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Sex. Celebrity. Politics. With Teeth

The New Scream Movie Is Fun, But Not To Die For

Not quite a reboot, not quite a sequel, Scream (2022) is another solid franchise entry, no more or less.

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Neve Campbell and Courteney Cox in Scream (2022)
Neve Campbell and Courteney Cox in Scream (2022)
Photo: Brownie Harris via Paramount Pictures

The good news is they didn’t fuck it up. The new fifth movie in the Scream franchise, simply titled Scream (and not to be confused with the 1996 original or 2011's Scream 4, whose title was styled as Scre4m), is the first not to be directed by horror master Wes Craven, who died in 2015. This time, directorial duties are filled by Matt Bettinelli-Olpin and Tyler Gillett (who together helmed the 2019 horror comedy and sleeper hit Ready or Not), and they, along with writers James Vanderbilt and Guy Busick, do a fine job of cranking out another worthy sequel more than 25 years after the original made ribbons out of its horror audience’s expectations.

Sorry, I wrote “sequel,” but this Scream is actually a requel, which as one of its horror scholar characters explains is not quite a reboot, and not quite a sequel. “You’ve gotta build something new—but not too new or the internet goes fucking nuts,” says smarty pants teen Mindy (Jasmin Savoy Brown). “It’s gotta be part of an ongoing storyline even if the story shouldn’t have been ongoing in the first place. New main characters, yes, but supported by and related to legacy characters. Not quite a reboot, not quite a sequel, like the new Halloween, Saw, Terminator, Jurassic Park, Ghostbusters, fuck, even Star Wars, it always, always goes back to the original.” She’s commenting on a new pattern of killings in the perennially beleaguered town of Woodsboro as well as the very movie at hand, naturally. The first real rule of a Scream movie? Its series of developments, no matter how horrific, must fascinate its analytically minded characters.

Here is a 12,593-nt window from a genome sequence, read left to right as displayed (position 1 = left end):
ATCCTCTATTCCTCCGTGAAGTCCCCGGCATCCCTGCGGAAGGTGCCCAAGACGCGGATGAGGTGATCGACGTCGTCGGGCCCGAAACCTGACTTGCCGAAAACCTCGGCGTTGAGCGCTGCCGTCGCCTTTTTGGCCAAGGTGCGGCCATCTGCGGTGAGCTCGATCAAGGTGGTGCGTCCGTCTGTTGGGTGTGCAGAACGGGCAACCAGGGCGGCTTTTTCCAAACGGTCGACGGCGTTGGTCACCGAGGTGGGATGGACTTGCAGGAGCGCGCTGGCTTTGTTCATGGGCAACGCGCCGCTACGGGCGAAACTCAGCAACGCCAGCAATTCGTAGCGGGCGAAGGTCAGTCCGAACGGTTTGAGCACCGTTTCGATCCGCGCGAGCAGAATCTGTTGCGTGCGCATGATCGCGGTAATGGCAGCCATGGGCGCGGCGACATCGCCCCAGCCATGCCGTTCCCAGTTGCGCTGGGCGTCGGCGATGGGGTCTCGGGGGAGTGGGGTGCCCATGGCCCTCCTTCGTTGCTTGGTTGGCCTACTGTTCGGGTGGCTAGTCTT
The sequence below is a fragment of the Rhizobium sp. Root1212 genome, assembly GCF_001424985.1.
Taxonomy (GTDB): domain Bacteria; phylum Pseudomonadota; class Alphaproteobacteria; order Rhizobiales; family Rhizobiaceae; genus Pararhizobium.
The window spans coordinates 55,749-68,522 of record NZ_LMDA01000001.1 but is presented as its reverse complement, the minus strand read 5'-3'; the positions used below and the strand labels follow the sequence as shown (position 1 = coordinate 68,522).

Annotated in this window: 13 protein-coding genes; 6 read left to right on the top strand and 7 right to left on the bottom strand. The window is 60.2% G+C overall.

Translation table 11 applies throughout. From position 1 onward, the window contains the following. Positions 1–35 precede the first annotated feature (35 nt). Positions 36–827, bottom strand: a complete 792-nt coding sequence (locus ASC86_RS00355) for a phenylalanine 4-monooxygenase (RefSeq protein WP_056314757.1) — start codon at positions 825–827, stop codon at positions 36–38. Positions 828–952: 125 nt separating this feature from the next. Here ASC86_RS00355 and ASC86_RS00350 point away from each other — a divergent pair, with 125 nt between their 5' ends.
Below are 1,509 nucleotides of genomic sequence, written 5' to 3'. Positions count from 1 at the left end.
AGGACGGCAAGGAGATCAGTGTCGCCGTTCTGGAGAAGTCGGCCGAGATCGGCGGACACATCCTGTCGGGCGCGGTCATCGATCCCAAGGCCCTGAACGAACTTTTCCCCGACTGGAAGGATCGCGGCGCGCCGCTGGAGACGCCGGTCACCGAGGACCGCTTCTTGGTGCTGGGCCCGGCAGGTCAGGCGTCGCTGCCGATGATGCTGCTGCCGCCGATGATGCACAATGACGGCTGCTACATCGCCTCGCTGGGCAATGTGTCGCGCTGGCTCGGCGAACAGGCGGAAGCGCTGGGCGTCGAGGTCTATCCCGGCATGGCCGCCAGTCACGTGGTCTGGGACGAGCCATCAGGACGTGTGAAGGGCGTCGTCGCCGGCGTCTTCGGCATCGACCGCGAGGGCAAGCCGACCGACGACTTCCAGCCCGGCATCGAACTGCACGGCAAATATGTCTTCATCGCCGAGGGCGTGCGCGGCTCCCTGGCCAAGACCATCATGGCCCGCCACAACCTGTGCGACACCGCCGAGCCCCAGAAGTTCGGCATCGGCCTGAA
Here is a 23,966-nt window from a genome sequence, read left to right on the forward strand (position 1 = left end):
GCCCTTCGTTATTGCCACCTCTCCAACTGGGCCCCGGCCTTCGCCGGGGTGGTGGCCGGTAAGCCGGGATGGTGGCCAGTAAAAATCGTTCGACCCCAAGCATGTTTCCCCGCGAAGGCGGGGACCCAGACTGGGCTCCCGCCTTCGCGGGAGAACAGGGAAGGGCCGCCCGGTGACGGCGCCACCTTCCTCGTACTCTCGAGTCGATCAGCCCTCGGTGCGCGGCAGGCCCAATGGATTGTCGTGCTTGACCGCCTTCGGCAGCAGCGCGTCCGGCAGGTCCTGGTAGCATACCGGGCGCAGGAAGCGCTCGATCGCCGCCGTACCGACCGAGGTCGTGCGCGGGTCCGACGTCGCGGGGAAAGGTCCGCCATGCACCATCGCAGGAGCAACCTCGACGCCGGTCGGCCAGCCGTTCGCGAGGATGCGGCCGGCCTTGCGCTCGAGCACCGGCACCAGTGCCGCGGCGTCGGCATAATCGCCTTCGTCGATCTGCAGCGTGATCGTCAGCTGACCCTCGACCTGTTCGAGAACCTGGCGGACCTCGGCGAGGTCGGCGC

Requels are just one of the horror genre’s conventions to emerge in the years since the last Scream movie that are up for skewering this time around. So-called “elevated horror” gets a few nods, most notably when Tara (Disney alum Jenna Ortega) receives the signature opening-scene phone call from a psychopath quizzing her on the genre while threatening the life of her friend should she get a wrong answer. Tara announces herself as a fan of elevated horror—a designation used alongside “prestige horror” to describe the arty and thoughtful horror flicks released by the likes of A24 and Neon. Tara says her favorite scary movie is The Babadook and, as the conversation intensifies, she implores her potential murderer to, “Ask me about It Follows, ask me about Hereditary, ask me about The Witch.” That’s cute! Those movies definitely exist! However, I take issue with the very notion of “elevated” or “prestige horror” as a genre classification, as I think it comes way more from audience interpretation than it does creator intent, as directors like Ari Aster aren’t necessarily trying to elevate a genre or pass judgment on what came before it—they’re just trying to make good movies, a goal they have in common with many filmmakers whose movies turn out to be less than good. One could easily make the argument that for all its ingenuity (including introducing the found-footage format), Ruggero Deodato’s depraved 1980 grindhouse splatterfest Cannibal Holocaust was itself “elevated horror,” despite going about as low as a movie could possibly go. Very few horror movies, in fact, are conversant with the genre enough to be consciously elevated...besides the Scream movies, that is.